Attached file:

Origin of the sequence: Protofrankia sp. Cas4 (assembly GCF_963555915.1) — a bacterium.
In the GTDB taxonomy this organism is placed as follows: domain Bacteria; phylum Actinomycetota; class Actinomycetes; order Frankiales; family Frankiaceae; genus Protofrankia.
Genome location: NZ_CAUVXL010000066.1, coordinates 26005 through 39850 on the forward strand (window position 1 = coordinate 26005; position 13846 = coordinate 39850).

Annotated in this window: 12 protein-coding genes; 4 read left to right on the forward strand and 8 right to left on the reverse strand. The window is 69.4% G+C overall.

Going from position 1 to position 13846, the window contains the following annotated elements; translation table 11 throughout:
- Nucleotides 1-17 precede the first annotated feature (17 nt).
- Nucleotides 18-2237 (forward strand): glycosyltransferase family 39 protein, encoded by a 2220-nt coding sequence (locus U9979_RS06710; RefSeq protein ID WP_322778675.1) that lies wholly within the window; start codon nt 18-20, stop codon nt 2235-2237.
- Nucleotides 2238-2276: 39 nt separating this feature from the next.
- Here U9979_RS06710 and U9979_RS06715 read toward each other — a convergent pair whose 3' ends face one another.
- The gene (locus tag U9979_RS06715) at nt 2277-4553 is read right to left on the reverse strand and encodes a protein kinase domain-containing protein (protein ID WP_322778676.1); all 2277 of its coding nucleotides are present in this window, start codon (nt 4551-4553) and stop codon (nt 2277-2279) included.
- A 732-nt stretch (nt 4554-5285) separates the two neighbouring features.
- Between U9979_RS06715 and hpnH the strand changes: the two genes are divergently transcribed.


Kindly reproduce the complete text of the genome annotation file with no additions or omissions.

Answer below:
Origin of the sequence: Protofrankia sp. Cas4 (assembly GCF_963555915.1) — a bacterium.
In the GTDB taxonomy this organism is placed as follows: domain Bacteria; phylum Actinomycetota; class Actinomycetes; order Frankiales; family Frankiaceae; genus Protofrankia.
Genome location: NZ_CAUVXL010000066.1, coordinates 26005 through 39850 on the forward strand (window position 1 = coordinate 26005; position 13846 = coordinate 39850).

Annotated in this window: 12 protein-coding genes; 4 read left to right on the forward strand and 8 right to left on the reverse strand. The window is 69.4% G+C overall.

Going from position 1 to position 13846, the window contains the following annotated elements; translation table 11 throughout:
- Nucleotides 1-17 precede the first annotated feature (17 nt).
- Nucleotides 18-2237 (forward strand): glycosyltransferase family 39 protein, encoded by a 2220-nt coding sequence (locus U9979_RS06710; RefSeq protein ID WP_322778675.1) that lies wholly within the window; start codon nt 18-20, stop codon nt 2235-2237.
- Nucleotides 2238-2276: 39 nt separating this feature from the next.
- Here U9979_RS06710 and U9979_RS06715 read toward each other — a convergent pair whose 3' ends face one another.
- The gene (locus tag U9979_RS06715) at nt 2277-4553 is read right to left on the reverse strand and encodes a protein kinase domain-containing protein (protein ID WP_322778676.1); all 2277 of its coding nucleotides are present in this window, start codon (nt 4551-4553) and stop codon (nt 2277-2279) included.
- A 732-nt stretch (nt 4554-5285) separates the two neighbouring features.
- Between U9979_RS06715 and hpnH the strand changes: the two genes are divergently transcribed.